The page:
Martin read a letter from Michael Godwin, FDOH-Nassau’s environmental health director, who said the department investigated the list of residences in the area the city suggested could have failing septic systems, and Godwin “believes” they have found four residential properties that are a “sanitary nuisance.” FDOH will notify the property owners and they will have to apply for a permit to tie into the city’s sewer system, if it is available, or install a new septic system if it is not. It is the responsibility of the property owner to contact the city to find out if sewage service is available before a septic permit is issued. Bach said “available” is defined by city code and state law as having the sewer line abut the property, and the city’s sewer lines do not abut the area where the septic systems appear to be failing. Bach said the city has to give the property owners a year to connect to the city’s sewer system if it is available. Martin said the city is working to define what is involved with a sanitary nuisance, and will determine the best course of action to follow.
The changeover of management at the city-owned Fernandina Harbor Marina from Westrec Marinas to Oasis Marinas was approved earlier this month, and Martin said Westrec Vice President Jim Fry has reached out to Oasis to ensure a smooth transition.
Fueling services have not been available at the marina since Hurricane Matthew hit in October 2016, and while fuel was slated to begin flowing this month, leaks were discovered in the fuel lines. Martin said a company has been contracted to pressure test the fuel lines, and determine whether they need to be repaired or replaced, at a cost of $1,700. The testing should be done by the end of the month.
The City Commission approved, on first reading, a schedule that sets fees for various city services, such as water and wastewater services, parks and recreation fees, some impact fees and fees for airport services. The ordinance, however, will not set fees for the Fernandina Beach Golf Club or the Fernandina Harbor Marina. A second reading will be scheduled.
Commissioner Chip Ross said the golf club and the marina are operated by management companies, so those companies need discretion to set fees according to market conditions, such as a higher rate when there is more demand. The fee schedule was passed unanimously with the exception of the golf course and marina.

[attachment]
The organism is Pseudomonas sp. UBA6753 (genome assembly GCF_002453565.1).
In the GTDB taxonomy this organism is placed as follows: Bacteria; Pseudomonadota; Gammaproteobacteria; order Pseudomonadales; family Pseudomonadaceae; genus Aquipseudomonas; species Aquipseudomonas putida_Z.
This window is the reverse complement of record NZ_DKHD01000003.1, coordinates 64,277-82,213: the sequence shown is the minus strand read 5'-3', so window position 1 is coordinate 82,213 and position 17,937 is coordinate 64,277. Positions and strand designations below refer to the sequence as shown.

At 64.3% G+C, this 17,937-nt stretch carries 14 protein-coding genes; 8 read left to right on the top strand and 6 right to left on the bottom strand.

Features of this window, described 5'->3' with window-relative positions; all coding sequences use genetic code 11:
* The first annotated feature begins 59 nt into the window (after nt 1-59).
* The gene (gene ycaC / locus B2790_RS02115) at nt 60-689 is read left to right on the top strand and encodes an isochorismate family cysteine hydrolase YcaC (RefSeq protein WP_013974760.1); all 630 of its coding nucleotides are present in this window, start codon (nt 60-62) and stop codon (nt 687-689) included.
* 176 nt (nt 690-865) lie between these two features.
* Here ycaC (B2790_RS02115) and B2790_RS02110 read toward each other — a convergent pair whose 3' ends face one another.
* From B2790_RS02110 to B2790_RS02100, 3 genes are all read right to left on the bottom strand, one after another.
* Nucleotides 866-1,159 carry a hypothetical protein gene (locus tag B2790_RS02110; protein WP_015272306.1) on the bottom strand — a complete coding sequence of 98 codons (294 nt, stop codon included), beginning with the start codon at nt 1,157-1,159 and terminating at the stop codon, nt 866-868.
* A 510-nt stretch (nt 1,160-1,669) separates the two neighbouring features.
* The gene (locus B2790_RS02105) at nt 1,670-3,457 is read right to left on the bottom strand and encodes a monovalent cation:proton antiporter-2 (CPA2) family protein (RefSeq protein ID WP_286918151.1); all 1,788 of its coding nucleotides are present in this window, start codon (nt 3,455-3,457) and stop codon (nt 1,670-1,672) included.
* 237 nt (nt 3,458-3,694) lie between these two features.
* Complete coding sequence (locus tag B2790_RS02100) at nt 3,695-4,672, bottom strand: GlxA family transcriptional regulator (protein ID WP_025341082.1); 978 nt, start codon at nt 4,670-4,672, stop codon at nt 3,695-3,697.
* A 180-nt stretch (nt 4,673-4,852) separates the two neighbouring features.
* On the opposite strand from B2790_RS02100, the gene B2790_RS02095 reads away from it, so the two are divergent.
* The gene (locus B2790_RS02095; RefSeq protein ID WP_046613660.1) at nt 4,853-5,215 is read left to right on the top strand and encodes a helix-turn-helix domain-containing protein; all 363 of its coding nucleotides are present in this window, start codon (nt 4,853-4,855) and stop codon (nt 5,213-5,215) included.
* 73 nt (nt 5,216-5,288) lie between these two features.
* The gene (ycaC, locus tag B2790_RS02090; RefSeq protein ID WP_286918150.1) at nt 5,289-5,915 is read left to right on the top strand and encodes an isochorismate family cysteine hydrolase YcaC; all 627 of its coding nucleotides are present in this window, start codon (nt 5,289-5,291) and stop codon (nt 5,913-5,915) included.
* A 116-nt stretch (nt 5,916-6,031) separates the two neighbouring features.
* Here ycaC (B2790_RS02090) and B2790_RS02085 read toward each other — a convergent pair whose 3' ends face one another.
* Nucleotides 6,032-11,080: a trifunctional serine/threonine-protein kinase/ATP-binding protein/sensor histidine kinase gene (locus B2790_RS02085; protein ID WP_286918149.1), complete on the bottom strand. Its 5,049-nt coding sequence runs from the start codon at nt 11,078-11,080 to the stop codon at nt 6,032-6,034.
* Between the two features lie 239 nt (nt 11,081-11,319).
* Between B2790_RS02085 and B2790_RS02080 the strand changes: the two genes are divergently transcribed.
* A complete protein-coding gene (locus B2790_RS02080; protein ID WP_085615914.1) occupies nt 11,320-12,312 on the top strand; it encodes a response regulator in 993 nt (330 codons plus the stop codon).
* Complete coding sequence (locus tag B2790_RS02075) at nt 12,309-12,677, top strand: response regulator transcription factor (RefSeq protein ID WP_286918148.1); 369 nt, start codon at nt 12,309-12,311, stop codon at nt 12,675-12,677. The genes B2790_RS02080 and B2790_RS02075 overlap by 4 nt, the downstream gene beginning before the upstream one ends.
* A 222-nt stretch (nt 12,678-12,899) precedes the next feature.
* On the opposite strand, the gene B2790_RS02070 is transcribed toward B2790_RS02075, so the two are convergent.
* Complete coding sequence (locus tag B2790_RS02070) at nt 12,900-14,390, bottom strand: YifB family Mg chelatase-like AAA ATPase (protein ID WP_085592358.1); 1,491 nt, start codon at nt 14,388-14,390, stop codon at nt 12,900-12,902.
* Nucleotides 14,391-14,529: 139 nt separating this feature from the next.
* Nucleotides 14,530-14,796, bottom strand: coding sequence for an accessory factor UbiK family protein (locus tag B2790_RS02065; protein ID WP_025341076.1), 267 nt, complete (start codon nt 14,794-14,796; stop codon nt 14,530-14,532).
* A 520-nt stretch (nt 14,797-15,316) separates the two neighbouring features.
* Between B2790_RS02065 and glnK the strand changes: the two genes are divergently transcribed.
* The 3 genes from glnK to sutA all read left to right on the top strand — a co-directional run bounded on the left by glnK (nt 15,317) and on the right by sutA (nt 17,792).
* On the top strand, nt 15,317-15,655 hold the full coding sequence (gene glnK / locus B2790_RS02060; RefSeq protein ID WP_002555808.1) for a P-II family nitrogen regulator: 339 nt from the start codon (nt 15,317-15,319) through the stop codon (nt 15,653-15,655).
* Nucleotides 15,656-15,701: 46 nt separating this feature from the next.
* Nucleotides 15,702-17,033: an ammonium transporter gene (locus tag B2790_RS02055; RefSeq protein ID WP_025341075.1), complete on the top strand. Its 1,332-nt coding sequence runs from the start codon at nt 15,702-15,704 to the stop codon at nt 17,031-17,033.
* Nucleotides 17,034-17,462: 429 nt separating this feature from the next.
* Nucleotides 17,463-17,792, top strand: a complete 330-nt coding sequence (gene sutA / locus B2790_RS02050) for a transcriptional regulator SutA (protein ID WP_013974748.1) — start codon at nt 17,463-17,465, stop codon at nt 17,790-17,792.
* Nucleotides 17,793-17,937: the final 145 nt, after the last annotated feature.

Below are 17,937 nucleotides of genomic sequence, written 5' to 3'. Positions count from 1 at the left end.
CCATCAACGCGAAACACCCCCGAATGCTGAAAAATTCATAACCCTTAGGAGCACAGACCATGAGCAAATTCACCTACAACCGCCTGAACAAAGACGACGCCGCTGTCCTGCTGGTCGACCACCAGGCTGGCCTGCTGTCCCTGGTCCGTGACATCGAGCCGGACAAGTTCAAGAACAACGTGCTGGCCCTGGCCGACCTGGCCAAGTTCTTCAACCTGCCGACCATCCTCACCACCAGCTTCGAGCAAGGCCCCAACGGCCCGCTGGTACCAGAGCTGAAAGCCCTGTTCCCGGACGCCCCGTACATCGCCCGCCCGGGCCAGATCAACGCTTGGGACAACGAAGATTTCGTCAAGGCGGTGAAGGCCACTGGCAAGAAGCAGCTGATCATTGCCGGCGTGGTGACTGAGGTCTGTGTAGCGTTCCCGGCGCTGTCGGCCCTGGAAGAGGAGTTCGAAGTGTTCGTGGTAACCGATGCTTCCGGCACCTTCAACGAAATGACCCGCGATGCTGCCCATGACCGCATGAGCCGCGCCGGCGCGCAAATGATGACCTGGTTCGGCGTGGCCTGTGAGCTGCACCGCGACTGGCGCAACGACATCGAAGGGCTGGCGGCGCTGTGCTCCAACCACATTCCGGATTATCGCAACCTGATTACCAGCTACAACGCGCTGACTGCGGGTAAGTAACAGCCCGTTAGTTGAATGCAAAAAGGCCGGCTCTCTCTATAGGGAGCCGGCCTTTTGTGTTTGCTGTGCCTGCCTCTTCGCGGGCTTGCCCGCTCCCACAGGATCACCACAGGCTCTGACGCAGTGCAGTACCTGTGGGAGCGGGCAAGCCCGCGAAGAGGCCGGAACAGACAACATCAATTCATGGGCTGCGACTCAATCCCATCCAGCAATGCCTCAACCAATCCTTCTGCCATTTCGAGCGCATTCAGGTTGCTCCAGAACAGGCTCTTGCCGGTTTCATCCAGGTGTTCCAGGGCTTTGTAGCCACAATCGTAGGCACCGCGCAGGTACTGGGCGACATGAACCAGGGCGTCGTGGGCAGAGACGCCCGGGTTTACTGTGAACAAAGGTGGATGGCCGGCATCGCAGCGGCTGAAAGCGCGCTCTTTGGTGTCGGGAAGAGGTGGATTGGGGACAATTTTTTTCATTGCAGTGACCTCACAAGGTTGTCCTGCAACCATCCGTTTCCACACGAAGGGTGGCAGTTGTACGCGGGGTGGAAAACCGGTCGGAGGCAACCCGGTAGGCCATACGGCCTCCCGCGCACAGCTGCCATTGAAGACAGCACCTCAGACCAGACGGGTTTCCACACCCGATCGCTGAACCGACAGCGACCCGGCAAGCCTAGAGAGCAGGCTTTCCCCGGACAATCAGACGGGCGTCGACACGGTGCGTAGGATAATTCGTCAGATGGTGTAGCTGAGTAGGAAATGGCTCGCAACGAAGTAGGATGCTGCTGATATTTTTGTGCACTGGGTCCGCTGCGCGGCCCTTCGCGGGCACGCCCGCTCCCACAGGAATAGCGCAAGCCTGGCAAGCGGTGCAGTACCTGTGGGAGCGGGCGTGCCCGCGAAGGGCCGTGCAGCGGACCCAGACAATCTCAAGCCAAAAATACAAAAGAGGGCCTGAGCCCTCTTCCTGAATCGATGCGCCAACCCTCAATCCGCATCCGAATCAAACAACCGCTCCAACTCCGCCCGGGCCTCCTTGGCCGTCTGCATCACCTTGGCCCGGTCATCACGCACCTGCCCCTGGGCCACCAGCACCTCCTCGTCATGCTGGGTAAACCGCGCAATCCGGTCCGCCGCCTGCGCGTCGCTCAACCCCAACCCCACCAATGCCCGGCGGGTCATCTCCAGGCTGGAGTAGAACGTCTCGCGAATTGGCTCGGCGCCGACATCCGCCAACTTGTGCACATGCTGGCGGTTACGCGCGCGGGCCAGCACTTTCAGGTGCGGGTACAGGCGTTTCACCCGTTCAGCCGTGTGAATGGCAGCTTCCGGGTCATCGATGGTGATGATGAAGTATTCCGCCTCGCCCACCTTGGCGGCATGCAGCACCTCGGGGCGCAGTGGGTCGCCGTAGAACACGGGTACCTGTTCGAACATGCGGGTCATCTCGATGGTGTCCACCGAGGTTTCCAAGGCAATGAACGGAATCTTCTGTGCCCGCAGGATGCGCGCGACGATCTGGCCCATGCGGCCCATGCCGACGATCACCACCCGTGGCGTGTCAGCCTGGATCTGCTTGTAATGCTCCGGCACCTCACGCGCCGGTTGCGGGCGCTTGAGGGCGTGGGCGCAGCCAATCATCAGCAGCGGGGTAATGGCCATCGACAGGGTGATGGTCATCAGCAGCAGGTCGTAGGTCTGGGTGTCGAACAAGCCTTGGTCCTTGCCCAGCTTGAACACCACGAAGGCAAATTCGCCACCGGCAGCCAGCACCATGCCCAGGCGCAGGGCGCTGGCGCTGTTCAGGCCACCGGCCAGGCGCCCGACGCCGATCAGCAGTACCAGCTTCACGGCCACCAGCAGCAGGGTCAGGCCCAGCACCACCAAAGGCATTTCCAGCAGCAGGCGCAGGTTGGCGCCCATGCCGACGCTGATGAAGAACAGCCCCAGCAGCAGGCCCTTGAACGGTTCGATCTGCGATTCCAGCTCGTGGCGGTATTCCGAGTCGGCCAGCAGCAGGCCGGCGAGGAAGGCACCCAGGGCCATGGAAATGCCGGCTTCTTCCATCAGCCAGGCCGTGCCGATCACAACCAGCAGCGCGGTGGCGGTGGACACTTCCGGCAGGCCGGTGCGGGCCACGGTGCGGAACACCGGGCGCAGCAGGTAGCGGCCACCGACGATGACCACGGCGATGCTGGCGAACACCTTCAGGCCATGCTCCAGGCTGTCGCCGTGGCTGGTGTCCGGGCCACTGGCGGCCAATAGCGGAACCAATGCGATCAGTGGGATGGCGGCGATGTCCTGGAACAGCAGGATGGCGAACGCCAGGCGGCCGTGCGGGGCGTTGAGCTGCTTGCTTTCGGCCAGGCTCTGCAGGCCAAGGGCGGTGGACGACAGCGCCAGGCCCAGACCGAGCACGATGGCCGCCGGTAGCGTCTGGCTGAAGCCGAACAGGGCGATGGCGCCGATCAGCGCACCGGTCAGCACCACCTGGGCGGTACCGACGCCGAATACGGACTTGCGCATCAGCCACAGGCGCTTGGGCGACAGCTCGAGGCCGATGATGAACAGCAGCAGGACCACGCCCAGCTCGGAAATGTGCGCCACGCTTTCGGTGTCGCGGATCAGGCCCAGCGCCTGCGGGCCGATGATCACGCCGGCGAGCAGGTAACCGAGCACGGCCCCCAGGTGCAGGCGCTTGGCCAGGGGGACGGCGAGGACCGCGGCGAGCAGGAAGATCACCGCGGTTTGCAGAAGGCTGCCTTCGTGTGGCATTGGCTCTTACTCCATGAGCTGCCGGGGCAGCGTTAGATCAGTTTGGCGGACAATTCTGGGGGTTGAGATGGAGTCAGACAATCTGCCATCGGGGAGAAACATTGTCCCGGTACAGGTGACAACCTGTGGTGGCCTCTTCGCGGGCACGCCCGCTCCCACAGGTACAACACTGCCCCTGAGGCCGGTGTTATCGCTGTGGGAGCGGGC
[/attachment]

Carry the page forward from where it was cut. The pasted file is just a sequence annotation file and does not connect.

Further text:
Ross said the Ocean Highway and Port Authority heard from Chris Ragucci, port director and port operator, that he is moving forward with plans to erect a fabric building to be used as a warehouse on port property, which is within the city limits. Ross said Ragucci told him the building permit and impact fees the city would require for the building are too high (more than $25,000) so Ragucci plans to erect the building without paying them.
OHPA and Ragucci maintain that, according to the charter for the Port of Fernandina, the port is exempt from city codes, while the city says the port is not exempt from state law and Florida Building Code that requires permitting before erecting the building.
Bach said she has already sent OHPA attorney Jeb Branham one letter about the building, and will send another assuring the port that the city is prepared to move forward with legal action if construction on the building begins without the permits.
The preapproval of the purchase of three new vehicles by the city passed, with objections by Lednovich. He said the current vehicles each had no more than 50,000 miles and that, during the financial crunch created by the coronavirus pandemic, the city should not replace them. Kreger agreed, but did not vote against it, explaining that the commission was not approving the purchase itself, but agreeing to it before the budget is approved in order to allow the purchase to go through after the budget is approved. The commission will vote Sept. 22 on that budget, and Kreger said he hopes the city will rework the budget to save money, including reconsideration of the purchase.
In other business, the City Commission:
• Approved the disposal of surplus property;
• Authorized the city attorney to engage outside counsel, if needed, not to exceed $50,000 for the 2020-21 fiscal year;
• Authorized wastewater, refuse and storm water fee exemptions for 27 accounts, totaling $24,429;
• Approved the extension of water services and a voluntary annexation agreement of property at 743 Pelican Lane;
• Approved grant agreements with the Florida Department of Transportation for runway maintenance, hangar construction, and rehabilitation of the fuel farm at the Fernandina Beach Municipal Airport;
• Approved two legislative priorities to be sent to state legislators – funding a grant from the Secretary of State’s office that would fund work on the Peck Center and revising the charter of the Port of Fernandina;
• Approved amendments to city code pertaining to permits; and
• Approved a pay and classification plan for city staff.